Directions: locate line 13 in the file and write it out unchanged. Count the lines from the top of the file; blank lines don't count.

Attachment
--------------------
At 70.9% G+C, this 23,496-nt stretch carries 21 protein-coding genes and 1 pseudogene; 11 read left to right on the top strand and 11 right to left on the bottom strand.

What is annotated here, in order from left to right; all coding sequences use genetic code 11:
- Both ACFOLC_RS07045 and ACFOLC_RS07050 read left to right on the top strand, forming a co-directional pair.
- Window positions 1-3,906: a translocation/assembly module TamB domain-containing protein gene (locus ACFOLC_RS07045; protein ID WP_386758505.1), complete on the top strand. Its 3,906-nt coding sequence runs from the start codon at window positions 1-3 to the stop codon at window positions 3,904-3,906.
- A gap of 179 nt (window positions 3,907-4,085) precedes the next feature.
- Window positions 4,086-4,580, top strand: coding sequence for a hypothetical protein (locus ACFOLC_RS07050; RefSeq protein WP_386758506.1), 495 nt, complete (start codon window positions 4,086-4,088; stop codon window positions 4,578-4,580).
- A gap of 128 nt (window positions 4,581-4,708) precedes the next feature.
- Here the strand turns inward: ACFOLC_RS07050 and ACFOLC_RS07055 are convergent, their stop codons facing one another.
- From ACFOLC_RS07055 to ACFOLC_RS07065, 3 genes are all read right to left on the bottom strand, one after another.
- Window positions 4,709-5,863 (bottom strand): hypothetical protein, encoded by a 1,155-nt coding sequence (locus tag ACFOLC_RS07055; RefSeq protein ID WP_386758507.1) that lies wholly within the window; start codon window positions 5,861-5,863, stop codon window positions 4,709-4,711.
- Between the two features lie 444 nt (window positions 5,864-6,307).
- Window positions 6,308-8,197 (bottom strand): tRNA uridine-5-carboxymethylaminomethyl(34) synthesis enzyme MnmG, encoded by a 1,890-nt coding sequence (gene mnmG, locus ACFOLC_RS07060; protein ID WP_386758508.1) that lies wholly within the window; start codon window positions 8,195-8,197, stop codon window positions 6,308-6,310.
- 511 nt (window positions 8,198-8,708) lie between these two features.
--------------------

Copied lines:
- 511 nt (window positions 8,198-8,708) lie between these two features.